The issue here is that often you will have figured out exactly what needs to be done far before the game realises, and hunting down those elusive final few clues becomes a chore. In one example it was clearly obvious I needed some cogs to attach to a machine to get it running in order to proceed, and yet the cog right in front of my eyes was unobtainable. It turned out I needed to click on a very small clue on the machine to make Holmes realise I needed a cog, which I then could finally pick up and use. And far too much of the game follows this frustrating route of enforcing the player to hunt every single useless clue. Holmes’ supernatural ability of finding all the clues with the touch of a button becomes extremely useful, however it is limited to only those in view so a lot of time is wasted running around hammering the space bar hoping to uncover that one missing clue.
Underpinning each section of the game is an array of logic puzzles, often taking the form of elaborate locking systems. These range from the delightfully devious to same tired old problems that seem to fester in all games of this genre. One clever little box required knowledge of the fibonacci sequence and magic squares without any real hints. Yet too many others are basic variations on block sliding problems, and a fan of the Professor Layton series should breeze through them all. As Holmes states far too often: "it is simplicity itself". For better or for worse, all puzzles of this type can be skipped entirely so they will never hold a player back from progressing the plot.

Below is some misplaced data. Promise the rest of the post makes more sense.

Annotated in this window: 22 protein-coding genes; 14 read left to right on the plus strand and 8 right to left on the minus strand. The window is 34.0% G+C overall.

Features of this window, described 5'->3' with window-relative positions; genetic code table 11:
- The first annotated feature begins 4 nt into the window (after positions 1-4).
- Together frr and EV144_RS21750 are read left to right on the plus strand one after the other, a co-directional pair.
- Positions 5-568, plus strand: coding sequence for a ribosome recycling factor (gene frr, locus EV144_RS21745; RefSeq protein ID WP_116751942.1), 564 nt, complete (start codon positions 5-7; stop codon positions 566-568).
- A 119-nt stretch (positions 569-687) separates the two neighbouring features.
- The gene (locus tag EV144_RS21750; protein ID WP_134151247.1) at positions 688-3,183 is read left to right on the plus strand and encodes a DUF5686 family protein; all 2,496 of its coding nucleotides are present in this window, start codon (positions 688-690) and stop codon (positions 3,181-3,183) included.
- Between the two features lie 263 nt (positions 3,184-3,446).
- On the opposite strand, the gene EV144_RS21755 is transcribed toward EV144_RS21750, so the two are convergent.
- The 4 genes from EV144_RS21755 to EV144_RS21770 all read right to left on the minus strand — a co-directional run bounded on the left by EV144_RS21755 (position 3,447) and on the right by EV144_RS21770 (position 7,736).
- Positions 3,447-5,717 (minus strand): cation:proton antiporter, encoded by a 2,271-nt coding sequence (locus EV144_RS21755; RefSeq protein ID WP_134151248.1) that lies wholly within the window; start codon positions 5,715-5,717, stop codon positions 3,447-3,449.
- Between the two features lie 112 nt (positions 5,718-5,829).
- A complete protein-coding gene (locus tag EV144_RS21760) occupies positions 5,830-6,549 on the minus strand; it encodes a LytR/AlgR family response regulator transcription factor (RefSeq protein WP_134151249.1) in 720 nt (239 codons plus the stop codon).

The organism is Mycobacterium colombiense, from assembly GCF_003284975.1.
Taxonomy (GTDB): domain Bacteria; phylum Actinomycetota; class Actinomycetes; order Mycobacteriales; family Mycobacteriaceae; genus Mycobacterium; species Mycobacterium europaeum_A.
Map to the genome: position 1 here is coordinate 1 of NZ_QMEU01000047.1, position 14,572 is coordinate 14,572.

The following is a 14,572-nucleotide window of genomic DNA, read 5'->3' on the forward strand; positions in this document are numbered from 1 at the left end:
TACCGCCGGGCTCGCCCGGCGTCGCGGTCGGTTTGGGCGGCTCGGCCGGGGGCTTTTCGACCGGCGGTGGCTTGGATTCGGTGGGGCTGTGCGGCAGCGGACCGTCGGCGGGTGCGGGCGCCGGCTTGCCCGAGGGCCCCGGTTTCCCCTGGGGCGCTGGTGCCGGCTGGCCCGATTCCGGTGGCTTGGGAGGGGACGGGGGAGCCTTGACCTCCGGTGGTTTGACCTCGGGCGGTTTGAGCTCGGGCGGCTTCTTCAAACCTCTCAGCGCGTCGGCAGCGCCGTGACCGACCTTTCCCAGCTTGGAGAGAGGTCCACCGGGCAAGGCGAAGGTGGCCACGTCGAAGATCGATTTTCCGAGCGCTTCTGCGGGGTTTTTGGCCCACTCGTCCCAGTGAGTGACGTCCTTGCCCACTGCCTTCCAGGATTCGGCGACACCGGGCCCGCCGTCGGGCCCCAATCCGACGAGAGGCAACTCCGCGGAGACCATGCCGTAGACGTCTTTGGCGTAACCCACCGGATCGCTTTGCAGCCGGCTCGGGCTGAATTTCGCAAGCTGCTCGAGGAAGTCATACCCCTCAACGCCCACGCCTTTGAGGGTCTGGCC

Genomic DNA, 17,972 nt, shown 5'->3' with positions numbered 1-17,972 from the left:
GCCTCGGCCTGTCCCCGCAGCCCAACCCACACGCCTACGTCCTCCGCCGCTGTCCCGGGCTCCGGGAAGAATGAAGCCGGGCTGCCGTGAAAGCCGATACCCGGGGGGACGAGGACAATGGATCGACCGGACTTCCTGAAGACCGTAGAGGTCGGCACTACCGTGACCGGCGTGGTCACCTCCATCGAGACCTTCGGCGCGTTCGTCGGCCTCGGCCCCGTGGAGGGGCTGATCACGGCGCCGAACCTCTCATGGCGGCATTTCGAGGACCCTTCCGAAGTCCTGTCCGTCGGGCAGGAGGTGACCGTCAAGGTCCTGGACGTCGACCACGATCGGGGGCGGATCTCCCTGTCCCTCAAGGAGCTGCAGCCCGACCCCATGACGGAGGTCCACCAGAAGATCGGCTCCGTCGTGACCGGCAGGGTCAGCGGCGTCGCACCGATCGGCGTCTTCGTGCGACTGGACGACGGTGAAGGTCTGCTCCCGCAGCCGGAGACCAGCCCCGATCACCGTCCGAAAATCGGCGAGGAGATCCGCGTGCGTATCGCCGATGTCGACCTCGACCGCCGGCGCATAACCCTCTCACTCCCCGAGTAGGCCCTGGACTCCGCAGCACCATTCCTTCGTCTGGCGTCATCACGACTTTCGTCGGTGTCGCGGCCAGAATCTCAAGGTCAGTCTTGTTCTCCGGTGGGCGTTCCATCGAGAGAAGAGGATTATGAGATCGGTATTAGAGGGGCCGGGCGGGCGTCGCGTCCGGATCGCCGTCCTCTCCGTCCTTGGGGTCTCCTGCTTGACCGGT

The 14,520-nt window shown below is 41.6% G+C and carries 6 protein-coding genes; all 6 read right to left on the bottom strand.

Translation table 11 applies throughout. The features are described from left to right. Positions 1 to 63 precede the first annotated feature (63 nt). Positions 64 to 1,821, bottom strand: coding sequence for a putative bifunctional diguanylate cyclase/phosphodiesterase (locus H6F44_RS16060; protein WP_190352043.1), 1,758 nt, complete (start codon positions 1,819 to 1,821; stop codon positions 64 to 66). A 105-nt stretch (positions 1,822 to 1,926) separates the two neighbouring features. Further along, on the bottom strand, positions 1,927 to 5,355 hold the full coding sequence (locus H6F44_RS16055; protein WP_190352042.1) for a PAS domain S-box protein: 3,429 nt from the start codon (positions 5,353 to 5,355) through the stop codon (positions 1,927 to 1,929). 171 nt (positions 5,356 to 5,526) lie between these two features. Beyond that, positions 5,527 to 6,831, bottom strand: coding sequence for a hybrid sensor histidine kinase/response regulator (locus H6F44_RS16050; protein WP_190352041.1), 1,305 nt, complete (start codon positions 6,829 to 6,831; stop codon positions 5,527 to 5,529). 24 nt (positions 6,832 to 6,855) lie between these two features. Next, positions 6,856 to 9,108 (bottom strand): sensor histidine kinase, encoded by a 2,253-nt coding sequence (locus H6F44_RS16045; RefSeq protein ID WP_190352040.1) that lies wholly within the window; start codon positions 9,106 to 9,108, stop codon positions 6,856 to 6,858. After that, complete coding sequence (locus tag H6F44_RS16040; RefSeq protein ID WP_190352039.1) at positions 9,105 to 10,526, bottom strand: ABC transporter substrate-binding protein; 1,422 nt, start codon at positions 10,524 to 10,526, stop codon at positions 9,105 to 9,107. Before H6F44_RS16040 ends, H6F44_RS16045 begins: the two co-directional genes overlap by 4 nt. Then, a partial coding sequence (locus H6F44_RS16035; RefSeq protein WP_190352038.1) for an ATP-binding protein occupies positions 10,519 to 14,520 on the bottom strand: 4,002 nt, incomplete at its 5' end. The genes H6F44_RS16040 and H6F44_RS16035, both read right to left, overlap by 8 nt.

There are, as is ubiquitous across all modern games, a wealth of achievements in The Testament of Sherlock Holmes. However rather than being interesting diversions they end up illustrating one of its main issues. One run through of the game's eight or so hours will unlock virtually all the achievements, demonstrating just how little depth or replayability there is. Sure, it's a common issue for adventure and puzzle games but Holmes’ requirement to uncover virtually every single thread simply hammers that point home.
Overall The Testament of Sherlock Holmes is an interesting little beast. A grisly and intelligent plot, rich environments and a unique utilisation of genre hopping camera angles all combine to create something truly refreshing. However at the same time the game is horribly scarred by sloppy production values, charmless characters and shockingly unintelligent progression. The resulting experience, rather like the London it portrays, is severely mixed with waves of genuine satisfaction by solving clever puzzles followed by terrible crashes of frustration when the basics fall apart. Perhaps Frogwares should take note of Holmes’ own words: “Before turning to those moral and mental aspects of the matter which present the greatest difficulties, let the inquirer begin by mastering more elementary problems”.